Importance

-

Extreme Principles


The players.


(5)


CONCEPTUALIZING THE SYSTEM

: Creating a Vision of the system


Writing User stories


Writing Acceptance Tests
-

One simple solution


Watching our words.



(1
3
)


PLANNING
: Providing estimates


Planning releases


Planning Iterations


Tactical Planning.





(5)


DEVELOPMENT & DELIVERY

: Pair Programming


Test First


Design


Code with Intention


Refactoring
-

Relentless Integration
-

Delivering the system.





(1
1
)


Adopting and Adapting XP
-

Scaling XP
-

th
e Future of XP.







(4)


Case Studies












(4)














L:4
2

Total : 4
2

REFERENCES


1.

David Astels, Granville Miller and Miros
lav Novak, “A Practical Guide to
Ex
treme Programming”, The COAD series,


Prentice Hall PTR, Pearson Education Inc., 2002.

2. Kent Beck and Martin Fowler

,“Planning Extreme Programming”,

Pearson Education Inc., 2000.

3.
Kent Beck
,

“Extreme Programming Explained
”,

Addison Wesley
, 1999.

4.
Ken Auer

and
Roy Miller
, “
Extreme Programming Applied: Playing to Win
”,
Addison Wesley
, 2001.

5.
William C. Wake


Extreme Programming Explored
”,

Addison Wesley
, 2001.

6.
James W. Newkirk

and
Robert C. Martin


Extreme Programming in Practice”,

Prentice Hall Inc., 2001
.

08MX0
A

COMPUTER GRAPHICS














3

0 0 3


GRAPHICS INPUT
-

OUTPUT DEVICES
:

Raster scan Displays
-

Random scan displays
-

Direct view storage tubes
-

Flat panel displays
-

Mouse
-

Track Ball
-

Joy Stick
-

Digitizers
-

Touch panels.



(3)


DIGITAL IMAGE PROCESSING
: Digital image Fundamentals


Components of an image processing system


color
image processing


color transformations, smoothing and sharpening segmentation.


(6)










(3)


TWO DIMENSIONAL GRAP
HICS:

Basic transformations
-

Matrix representation and homogeneous coordinates
-

composite transformations
-

Line drawing algorithms: DDA and Bresenham's algorithms
-

Circle generation algorithms:
Mid point circle
algorithm
-

Point clipping
-

Line clipping: Cohen Sutherland algorithm
-

Polygon clipping: Sutherland
Hodgeman algorithm
-

Line covering.






(
8
)



24

RASTER GRAPHICS:

F
undamentals: generating a raster image, representing a raster image, scan converting a line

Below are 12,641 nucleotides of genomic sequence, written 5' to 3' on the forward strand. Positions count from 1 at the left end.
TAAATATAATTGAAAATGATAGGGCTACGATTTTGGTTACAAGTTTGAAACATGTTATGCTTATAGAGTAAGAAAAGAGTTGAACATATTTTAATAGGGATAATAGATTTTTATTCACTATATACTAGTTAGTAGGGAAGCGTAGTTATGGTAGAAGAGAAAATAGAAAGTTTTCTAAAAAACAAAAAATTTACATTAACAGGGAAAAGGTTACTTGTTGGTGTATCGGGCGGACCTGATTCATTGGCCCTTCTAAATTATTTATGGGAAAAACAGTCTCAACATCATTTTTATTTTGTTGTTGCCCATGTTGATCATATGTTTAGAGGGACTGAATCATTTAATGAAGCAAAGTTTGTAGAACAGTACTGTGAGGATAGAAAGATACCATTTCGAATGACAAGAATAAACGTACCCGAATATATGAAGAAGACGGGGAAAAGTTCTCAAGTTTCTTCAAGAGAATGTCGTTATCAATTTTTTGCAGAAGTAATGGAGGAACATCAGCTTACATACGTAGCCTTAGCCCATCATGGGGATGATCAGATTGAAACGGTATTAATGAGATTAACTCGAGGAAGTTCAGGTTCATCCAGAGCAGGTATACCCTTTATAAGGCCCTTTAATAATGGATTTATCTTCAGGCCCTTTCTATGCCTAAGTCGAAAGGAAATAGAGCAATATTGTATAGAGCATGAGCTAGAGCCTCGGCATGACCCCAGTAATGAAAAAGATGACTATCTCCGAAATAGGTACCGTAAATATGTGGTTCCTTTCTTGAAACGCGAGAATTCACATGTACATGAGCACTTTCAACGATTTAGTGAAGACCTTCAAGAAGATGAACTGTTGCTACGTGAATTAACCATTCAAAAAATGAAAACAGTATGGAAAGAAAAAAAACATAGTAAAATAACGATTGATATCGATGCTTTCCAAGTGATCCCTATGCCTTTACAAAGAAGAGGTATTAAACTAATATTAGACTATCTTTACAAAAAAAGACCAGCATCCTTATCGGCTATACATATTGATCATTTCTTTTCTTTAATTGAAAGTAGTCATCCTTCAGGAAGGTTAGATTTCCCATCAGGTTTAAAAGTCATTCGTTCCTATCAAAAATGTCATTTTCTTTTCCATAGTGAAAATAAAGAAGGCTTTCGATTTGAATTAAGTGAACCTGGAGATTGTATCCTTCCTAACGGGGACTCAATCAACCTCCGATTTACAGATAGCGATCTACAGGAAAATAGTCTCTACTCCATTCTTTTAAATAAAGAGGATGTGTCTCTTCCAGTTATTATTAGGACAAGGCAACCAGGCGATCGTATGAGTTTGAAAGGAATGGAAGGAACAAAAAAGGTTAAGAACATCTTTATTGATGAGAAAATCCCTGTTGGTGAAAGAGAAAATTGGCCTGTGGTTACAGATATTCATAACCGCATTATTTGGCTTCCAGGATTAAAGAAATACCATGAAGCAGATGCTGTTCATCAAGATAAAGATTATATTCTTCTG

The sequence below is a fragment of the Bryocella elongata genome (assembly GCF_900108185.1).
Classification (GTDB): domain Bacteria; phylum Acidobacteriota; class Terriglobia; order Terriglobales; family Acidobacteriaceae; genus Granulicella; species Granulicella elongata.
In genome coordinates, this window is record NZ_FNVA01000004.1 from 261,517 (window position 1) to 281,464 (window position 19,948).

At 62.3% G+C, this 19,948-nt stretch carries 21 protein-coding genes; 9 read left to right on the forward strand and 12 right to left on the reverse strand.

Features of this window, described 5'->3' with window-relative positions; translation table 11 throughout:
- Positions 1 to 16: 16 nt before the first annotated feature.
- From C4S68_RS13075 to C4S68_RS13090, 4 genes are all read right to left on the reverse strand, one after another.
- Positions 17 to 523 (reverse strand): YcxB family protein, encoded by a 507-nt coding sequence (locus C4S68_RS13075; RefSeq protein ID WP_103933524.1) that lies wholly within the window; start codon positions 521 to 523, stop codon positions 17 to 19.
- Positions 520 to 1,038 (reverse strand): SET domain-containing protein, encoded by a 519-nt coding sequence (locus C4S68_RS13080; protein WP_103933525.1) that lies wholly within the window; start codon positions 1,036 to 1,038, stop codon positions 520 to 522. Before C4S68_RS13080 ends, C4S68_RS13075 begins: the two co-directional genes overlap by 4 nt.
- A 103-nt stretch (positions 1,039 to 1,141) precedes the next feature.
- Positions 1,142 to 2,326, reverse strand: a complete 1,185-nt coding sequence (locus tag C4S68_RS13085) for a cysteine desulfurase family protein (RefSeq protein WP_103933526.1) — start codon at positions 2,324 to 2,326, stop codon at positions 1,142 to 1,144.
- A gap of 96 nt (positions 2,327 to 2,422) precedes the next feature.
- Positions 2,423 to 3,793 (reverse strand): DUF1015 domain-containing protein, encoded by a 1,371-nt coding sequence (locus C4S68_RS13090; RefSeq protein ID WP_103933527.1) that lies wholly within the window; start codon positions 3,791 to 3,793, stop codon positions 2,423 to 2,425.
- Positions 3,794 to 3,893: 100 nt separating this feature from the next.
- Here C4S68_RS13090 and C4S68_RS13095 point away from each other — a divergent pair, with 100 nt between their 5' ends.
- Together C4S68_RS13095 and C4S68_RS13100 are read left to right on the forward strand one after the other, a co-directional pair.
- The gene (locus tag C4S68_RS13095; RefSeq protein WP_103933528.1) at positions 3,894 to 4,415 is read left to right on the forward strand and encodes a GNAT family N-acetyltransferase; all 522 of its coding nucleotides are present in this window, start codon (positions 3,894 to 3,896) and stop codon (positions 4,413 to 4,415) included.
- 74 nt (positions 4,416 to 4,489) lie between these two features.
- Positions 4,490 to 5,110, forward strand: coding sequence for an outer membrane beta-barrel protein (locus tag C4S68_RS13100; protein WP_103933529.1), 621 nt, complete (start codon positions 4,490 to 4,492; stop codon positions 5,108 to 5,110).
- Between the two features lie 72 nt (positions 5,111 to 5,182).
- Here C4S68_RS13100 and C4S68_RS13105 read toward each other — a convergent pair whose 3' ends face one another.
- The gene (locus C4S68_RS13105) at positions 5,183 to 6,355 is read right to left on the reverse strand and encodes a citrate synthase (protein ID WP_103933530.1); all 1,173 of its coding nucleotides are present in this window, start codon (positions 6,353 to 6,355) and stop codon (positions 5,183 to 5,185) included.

drawing, display characteristics, speed of scan conversion, natural images
-

Solid area scan conversion: Scan conversion
of polygons, Y
-
X algorithm, properties of
scan conversion algorithms
-

Interactive raster graphics: painting model, moving
parts of an image, feed back images.





(
8
)


CURVES AND SURFACES:

Par
ametric representation of curves
-

Bezier curves
-

B
-
Spline curves
-

parametric
representation of surfaces
-

Bezier surfaces
-

curved surfaces
-

ruled surfaces
-

quadric surfaces.







(6)


THREE DIMENSIONAL GR
APHICS:

3D transformations
-

viewing 3D graph
ical data
-

orthographic, oblique, perspective
projections
-

hidden lines and hidden surface removal.






(4)


ANIMATION GRAPHICS:


Design of Animation sequences
-

animation function
-

raster a
nimation
-

key frame systems
-

motion specification
-
morphing
-

tweening.








(3)


COMPUTER GRAPHICS RE
ALISM:

Tiling the plane
-

Recursively defined curves
-

Koch curves
-

C curves
-

Dragons
-

space filling curves

-

fractals
-

Grammar based models
-

graftals
-

turtle graphics
-

ray tracing.



(
4
)













L: 4
2

Total : 4
2

REFERENCES


1. Donald Hearn and Pauline Baker M, " Computer Graphics", Prentice Hall , 1998.

2. Foley James D., Va
ndam Andries and Hughes John F., "Computer Graphics : Principles and Practice", Addison
-



Wesley, 1999.

3. Gonalez R.C and Woods R.E, “Digital Image Processing”, Pearson Education, 2003.

4. William M. Newmann and Robert F. Sproull, "Principles of I
nteractive Computer Graphics", McGraw Hill, 1989.

5. Hill F.S. Jr., "Computer Graphics", Maxwell Macmillan , 1990.

6. Roy. A. Plastock and Gordon Kalley, "Theory and Problems of Computer Graphics", Schaum's outline series,


McGraw Hill ,
2000.


08MX0
B

REAL TIME AND EMBEDDED SYSTEMS















3 0 0 3


INTRODUCTION TO EMBEDDED SYSTEMS:
Definition


Examples of Embedded systems


Telegraph


Cordless Bar
-
Code Scanner


Laser Printer


underground tank monit
or


Performance & Design issues


Throughput


Response


Testability


Debuggability


Reliability


Memory space